• Melanoma is the most serious type of skin cancer. It occurs when melanocytes, the pigment cells in the lower part of the epidermis, become malignant, meaning that they start dividing uncontrollably. If melanoma spreads to the lymph nodes it may also reach other parts of the body, such as the liver, lungs or brain. In such cases, the disease is called metastatic melanoma.

Skin Cancer: Quick Facts From The Surgeon General

Epiphany Dermatology: FREE skin cancer screening event

Skin cancer is a serious public health concern.

Every year, there are more than 63,000 new cases of melanoma, the deadliest form of skin cancer, resulting in nearly 9,000 deaths.

Skin cancer is the most commonly diagnosed cancer in the United States, with 5 MILLION PEOPLE treated each year.

Treatment for skin cancer costs $8.1 BILLION each year in the United States.

Anyone can get skin cancer. Although those with lighter skin are at higher risk of getting skin cancer, people with darker skin may often be diagnosed with skin cancer at a later stage, making it difficult to treat.

Most skin cancers can be preventedbut we arent doing enough.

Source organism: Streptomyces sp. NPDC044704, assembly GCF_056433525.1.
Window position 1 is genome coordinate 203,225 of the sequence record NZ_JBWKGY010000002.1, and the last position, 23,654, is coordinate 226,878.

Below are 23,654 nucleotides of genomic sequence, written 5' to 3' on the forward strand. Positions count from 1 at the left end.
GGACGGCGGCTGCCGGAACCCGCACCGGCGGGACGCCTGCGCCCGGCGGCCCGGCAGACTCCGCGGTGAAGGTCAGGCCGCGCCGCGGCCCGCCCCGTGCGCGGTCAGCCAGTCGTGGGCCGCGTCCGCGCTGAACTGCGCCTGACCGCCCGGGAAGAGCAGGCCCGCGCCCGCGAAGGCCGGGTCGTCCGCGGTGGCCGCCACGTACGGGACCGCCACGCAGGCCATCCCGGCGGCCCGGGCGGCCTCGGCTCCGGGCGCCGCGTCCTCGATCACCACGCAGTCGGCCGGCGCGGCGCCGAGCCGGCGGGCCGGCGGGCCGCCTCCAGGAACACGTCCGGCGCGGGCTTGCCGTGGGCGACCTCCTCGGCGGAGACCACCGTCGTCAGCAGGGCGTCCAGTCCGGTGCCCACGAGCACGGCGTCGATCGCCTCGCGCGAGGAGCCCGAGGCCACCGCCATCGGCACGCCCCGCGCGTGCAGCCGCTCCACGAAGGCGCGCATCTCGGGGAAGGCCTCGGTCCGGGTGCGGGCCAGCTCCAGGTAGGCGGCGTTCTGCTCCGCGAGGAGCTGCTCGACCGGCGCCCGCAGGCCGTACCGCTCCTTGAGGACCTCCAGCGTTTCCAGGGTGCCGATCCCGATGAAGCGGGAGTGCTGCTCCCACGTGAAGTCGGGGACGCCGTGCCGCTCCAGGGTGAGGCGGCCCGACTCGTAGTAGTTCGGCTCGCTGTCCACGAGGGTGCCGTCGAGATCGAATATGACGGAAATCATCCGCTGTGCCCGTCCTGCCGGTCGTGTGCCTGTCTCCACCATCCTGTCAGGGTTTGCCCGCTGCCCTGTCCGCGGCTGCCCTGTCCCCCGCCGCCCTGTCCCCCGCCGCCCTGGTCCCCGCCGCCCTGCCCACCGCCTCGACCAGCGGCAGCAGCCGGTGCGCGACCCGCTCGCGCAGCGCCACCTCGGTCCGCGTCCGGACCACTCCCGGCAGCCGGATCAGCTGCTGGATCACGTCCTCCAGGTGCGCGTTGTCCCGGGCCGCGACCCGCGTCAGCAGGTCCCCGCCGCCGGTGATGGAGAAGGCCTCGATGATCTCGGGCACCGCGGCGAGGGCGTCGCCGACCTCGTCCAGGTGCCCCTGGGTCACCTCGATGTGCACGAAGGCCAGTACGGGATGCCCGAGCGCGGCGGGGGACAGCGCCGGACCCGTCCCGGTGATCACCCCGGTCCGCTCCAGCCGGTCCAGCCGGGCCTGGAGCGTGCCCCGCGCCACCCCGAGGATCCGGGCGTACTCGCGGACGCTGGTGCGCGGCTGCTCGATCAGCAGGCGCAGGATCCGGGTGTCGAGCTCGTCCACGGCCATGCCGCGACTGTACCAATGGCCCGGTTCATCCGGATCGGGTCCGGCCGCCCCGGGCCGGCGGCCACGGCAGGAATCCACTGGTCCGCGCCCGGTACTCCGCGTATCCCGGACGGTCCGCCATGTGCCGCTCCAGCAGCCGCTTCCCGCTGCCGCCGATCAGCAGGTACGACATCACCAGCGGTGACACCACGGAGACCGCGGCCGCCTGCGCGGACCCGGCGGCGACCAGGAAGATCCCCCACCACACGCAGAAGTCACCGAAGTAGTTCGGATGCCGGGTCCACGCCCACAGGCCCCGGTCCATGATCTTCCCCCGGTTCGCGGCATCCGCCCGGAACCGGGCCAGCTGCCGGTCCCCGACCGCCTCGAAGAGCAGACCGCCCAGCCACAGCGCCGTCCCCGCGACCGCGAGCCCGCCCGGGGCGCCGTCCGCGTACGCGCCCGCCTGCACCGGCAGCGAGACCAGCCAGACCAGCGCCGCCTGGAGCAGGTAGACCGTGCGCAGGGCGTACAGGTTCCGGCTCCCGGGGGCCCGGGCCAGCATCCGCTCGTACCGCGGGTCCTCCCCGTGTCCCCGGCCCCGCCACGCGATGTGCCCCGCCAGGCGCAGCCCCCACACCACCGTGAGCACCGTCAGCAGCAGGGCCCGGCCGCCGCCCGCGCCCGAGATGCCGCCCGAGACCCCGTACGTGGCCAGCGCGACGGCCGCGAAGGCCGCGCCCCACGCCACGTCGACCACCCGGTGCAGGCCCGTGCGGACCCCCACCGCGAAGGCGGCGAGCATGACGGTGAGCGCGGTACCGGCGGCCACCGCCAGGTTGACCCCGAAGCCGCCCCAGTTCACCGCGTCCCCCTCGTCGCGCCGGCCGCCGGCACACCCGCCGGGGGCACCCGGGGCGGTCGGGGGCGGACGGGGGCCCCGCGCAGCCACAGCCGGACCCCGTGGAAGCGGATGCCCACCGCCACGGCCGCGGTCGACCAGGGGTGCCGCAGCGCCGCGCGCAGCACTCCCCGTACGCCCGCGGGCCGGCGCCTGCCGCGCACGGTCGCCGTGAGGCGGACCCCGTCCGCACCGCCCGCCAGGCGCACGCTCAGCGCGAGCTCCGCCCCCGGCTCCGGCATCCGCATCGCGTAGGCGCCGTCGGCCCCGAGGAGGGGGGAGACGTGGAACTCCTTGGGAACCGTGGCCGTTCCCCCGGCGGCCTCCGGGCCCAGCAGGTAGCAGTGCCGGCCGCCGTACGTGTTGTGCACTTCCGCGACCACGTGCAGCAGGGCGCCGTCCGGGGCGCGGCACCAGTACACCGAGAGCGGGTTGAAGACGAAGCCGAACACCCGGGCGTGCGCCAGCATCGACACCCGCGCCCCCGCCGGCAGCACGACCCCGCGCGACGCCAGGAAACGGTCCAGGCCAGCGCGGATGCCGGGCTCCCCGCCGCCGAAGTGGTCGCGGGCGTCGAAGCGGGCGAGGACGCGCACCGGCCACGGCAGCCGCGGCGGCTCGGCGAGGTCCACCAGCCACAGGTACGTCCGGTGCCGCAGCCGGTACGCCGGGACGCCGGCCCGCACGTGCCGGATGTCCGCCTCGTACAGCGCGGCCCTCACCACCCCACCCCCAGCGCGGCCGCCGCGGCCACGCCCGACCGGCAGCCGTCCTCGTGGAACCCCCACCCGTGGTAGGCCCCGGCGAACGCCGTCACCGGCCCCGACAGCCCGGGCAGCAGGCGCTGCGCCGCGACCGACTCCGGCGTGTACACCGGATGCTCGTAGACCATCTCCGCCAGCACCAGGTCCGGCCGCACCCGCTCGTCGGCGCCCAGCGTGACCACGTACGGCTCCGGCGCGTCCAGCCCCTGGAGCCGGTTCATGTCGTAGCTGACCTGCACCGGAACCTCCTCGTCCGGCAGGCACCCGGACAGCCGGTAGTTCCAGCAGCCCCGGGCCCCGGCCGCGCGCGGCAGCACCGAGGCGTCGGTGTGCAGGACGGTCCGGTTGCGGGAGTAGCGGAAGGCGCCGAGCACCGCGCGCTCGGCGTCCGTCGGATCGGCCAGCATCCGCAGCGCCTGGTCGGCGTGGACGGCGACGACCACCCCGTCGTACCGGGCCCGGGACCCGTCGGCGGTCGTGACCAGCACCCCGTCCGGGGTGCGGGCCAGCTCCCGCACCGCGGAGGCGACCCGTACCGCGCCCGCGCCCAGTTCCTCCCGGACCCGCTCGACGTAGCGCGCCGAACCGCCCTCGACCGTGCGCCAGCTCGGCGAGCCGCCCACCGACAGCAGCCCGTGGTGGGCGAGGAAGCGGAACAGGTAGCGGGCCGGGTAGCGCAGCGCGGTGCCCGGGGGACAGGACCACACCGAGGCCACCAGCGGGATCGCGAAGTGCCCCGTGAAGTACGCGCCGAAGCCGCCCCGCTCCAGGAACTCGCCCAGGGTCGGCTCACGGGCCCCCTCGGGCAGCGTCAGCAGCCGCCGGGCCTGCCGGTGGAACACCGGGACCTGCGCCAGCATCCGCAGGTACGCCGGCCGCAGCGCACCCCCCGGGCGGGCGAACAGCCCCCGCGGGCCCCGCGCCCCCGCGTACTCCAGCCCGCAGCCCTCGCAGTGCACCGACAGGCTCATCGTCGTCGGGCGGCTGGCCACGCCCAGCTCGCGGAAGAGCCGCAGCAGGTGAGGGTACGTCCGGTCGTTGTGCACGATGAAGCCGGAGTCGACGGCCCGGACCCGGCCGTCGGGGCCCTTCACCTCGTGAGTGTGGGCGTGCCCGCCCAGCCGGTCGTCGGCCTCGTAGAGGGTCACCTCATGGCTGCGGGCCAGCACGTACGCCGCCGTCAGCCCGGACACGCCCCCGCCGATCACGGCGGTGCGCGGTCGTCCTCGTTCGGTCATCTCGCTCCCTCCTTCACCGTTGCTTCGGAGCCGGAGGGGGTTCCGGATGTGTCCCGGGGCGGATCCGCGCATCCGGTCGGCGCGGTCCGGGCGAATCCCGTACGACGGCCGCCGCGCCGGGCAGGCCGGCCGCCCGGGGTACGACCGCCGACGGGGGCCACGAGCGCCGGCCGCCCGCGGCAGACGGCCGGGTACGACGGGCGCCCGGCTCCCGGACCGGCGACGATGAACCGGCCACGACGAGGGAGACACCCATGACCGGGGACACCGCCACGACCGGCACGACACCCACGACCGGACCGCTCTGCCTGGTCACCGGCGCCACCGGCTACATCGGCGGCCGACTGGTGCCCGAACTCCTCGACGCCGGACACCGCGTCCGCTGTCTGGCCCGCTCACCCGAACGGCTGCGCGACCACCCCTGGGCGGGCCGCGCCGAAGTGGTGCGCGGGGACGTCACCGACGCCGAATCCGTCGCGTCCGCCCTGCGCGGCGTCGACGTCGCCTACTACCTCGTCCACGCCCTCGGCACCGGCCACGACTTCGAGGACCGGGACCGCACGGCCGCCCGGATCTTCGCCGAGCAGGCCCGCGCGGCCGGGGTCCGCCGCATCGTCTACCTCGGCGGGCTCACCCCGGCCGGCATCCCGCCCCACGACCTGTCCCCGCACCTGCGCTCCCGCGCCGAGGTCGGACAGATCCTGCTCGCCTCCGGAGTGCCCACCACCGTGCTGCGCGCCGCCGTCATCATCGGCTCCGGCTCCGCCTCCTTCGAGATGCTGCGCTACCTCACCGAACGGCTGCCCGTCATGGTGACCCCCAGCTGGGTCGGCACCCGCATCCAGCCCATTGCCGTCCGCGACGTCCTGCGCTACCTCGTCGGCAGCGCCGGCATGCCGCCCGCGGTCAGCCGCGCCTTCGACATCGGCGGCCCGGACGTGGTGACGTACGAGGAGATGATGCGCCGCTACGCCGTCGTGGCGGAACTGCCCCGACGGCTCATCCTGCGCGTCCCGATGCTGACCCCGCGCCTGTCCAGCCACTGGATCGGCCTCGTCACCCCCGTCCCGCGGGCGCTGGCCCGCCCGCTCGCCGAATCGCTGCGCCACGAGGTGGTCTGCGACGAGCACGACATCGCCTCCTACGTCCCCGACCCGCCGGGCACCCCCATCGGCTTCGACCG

More than 1 out of every 3 Americans reports getting sunburned each year. Sunburn is a clear sign of overexposure to UV rays, a major cause of skin cancer.

More than 400,000 cases of skin cancer, about 6,000 of which are melanomas, are estimated to be related to indoor tanning in the U.S. each year.

Tanned skin is damaged skin, yet nearly 1 out of every 3 young white women engages in indoor tanning each year.

Choose sun protection strategies that work:

  • Wear a hat, sunglasses, and other protective clothing, seek shade, especially during midday hours.
  • Use broad spectrum sunscreen with SPF 15+ to protect any exposed skin. Remember that sunscreen is most effective when used in combination with other methods, and when reapplied as directed.

For more information, visit: www.cdc.gov/cancer/skin

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Should You Be Screened For Skin Cancer

May 20, 2019

Dermatology, Skin Cancer, Skin Health

Skin cancer is the most common form of cancer in the United States, and some people are more prone to it than others. You should see a dermatologist if a change in your skin concerns you, but how do you know whether you require regular skin cancer screening?

We talked to UNC Medical Center dermatologist Puneet Singh Jolly, MD, PhD, to learn more.

Five Things People Of Color Should Know About Skin Cancer

This post is available in: Spanish

A common misconception about skin cancer is that, because their skin contains a higher amount of melanin, African-Americans and people with darker skin dont have to worry about exposure to the suns radiation. While it is true that skin cancer is far less prevalent in dark-skinned populations, experts say anybody can be at risk for the disease.

Skin cancer among black people makes up only one to two percent of all cases of cancer in the U.S. according to the Skin Cancer Foundation, while Hispanic and other darker-skinned populations represent four to five percent of all cases of cancer.